Mobility-as-a-Service is perhaps the trendiest concept in the mobility sector. This concept, sometimes misused, tends to be associated with the image of an ultra-connected city, with a wide range of infrastructures and innovative transport offers, while sometimes ignoring the suburban areas.
However, MaaS should be a way to promote sustainable and inclusive mobility, by highlighting public transport and shared mobility offers.
Integrating Demand-Responsive Transport (DRT), a recognized solution for serving low-density areas, into a more comprehensive MaaS solution that includes areas such as peri-urban and rural areas would be a real paradigm shift in terms of equal access to mobility services.
Mobility-as-a-service: innovating for better decision-making
MaaS allows users to access all available modes of transport (train, bus, tramway, DRT, bike, e-scooter, ride-hailing, walking…) on the same mobile app with a focus on intermodality and multimodality, and on reducing the use of polluting modes of transport such as individual cars.
As the vehicle autonomy classification, MaaS presents several levels of integration of transport offers. These levels increasingly assist the user’s mobility. Ideally, the aim is to offer a fully integrated multimodal experience, without any rupture, and with a single ticket (level 5/5).
The Mobility-as-a-Service initiative : a multidimensional opportunity for public authorities
- For Public Transport Authorities (PTAs), MaaS is a powerful public policy tool. It must ensure the common interest in the use and control of territories, and propose an improved model of urban and suburban public transport. MaaS is also a valuable tool to ensure that new mobility offers are complementary to public transport, rather than in competition with it.
- It is in the best interest of public authorities to adopt an active attitude towards MaaS. Why? To achieve goals in reducing private car use and pollution, and to ensure that public transportation infrastructure is the backbone of the service.
Beyond the cities, Mobility-as-a-Service must provide peri-urban areas with access to relevant mobility solutions.
Integration of Demand Responsive Transport (DRT) in MaaS : a step forward towards a sustainable MaaS
Integrating DRT into a more global MaaS that includes sparsely populated areas such as peri-urban and rural areas highlights the need to address the mobility disparity between large urban areas and the rest of the territory.
DRT facilitates economic and social inclusion
The DRT developed by Padam Mobility in low-density suburban areas is a great opportunity in territories in need of a new impetus. It allows operators to optimize bus journeys in these areas to meet non-uniform demand.
The objective ? Reduce the polarity of transportation networks around major cities and connect remote areas to existing infrastructures to facilitate access to dynamic areas and employment hubs, for example.
Promoting responsible MaaS also means considering all types of user profiles (working people, students, elderly people, people with disabilities, etc.) and their specific needs. It also means offering alternatives to digital technology for users who do not have a smartphone.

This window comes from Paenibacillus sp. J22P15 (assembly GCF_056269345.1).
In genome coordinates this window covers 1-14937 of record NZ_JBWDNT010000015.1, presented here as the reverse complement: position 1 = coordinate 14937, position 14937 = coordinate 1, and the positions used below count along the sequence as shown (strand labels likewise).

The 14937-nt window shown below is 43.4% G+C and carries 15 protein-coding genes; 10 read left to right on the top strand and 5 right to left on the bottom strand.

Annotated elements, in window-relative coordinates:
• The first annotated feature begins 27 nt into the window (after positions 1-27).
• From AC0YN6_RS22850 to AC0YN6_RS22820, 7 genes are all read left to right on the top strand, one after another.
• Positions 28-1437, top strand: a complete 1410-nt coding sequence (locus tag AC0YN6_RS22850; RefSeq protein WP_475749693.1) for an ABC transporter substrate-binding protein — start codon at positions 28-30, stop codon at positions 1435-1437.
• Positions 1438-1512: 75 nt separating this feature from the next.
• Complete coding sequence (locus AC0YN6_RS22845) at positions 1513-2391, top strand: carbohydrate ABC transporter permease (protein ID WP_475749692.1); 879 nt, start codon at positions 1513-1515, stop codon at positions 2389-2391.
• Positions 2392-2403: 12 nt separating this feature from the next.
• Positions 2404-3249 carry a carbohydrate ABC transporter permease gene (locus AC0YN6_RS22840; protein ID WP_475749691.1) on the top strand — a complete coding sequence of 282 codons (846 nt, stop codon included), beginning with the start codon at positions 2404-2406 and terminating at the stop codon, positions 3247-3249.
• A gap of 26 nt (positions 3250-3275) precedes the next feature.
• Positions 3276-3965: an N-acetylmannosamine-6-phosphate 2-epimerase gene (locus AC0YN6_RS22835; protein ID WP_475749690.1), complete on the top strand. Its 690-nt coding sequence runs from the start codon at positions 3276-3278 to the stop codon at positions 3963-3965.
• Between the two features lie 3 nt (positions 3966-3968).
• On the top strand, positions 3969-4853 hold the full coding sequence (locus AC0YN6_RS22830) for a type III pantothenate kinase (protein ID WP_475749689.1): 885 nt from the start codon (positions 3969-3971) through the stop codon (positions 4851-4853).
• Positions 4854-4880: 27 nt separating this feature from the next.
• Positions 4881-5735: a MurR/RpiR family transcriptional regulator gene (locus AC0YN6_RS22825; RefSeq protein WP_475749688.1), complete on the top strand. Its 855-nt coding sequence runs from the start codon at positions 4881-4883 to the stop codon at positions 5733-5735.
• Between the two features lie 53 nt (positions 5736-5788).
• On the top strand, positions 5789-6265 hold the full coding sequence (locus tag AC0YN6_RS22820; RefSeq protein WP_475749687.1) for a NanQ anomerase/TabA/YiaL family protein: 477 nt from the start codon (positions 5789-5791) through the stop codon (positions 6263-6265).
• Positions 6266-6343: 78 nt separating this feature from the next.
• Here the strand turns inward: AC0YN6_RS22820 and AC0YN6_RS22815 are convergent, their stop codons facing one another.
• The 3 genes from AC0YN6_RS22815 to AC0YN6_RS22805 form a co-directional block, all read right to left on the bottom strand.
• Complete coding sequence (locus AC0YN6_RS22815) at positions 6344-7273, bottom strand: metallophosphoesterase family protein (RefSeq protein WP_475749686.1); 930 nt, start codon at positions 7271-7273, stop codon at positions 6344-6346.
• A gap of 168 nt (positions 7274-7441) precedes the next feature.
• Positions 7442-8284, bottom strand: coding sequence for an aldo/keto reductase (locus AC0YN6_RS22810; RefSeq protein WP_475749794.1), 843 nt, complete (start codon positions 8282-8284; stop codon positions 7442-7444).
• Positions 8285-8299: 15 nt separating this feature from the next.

DRT is able to address these needs :
- by providing services accessible to people with reduced mobility (PRM), tailored to different types of populations (young, active or senior)
- by allowing reservations via several channels, including those addressed to less connected users.
Increased flexibility to meet changing mobility habits
A more global Maas must address the need to make transport more flexible, whether it is public or active (cycling, walking). Travel reduction, teleworking, e-shopping, the health crisis is a catalyst of this trend. The solution delivered by DRT emphasizes the need for more flexible public transport at the dawn of a profound change in mobility habits.
More data sharing between MaaS and DRT system for a successful integration
Data sharing between different transport operators supports the inclusion of DRT in MaaS initiatives. From this perspective, the greater amount of data exchanged provides accurate information for public policy and continuous improvement of services and infrastructure.
Mobility-as-a-Service and DRT in Germany: integration is in progress
DB Regio, a Deutsche Bahn subsidiary (one of the main transport operators in Germany), is restructuring its rural transport offer around Mobility-as-a-service. In order to rethink the DRT brick and adapt it to the challenges of rurality, DB Regio selected Padam Mobility to deploy its DRT solution WDW NOW in Rhineland-Palatinate, a rural state in the southwest of Germany. A partnership with the company Hacon, has facilitated the integration of Padam Mobility’s DRT solution into the overall local mobility offer, in an inclusive MaaS approach :
“One of the most persuasive aspects of the service is its inclusiveness, as it addresses the needs of different population groups especially those who do not have easy access to mobility options, such as people with reduced mobility. In addition, the different booking options cover all age groups : young people are used to make reservations via the app, while older people prefer to talk to a “real person.”
Gerd Overbeck, Head of New Mobility Services at Hacon
Other integrations have been made, such as in Lille, France (Keolis-Padam Mobility).
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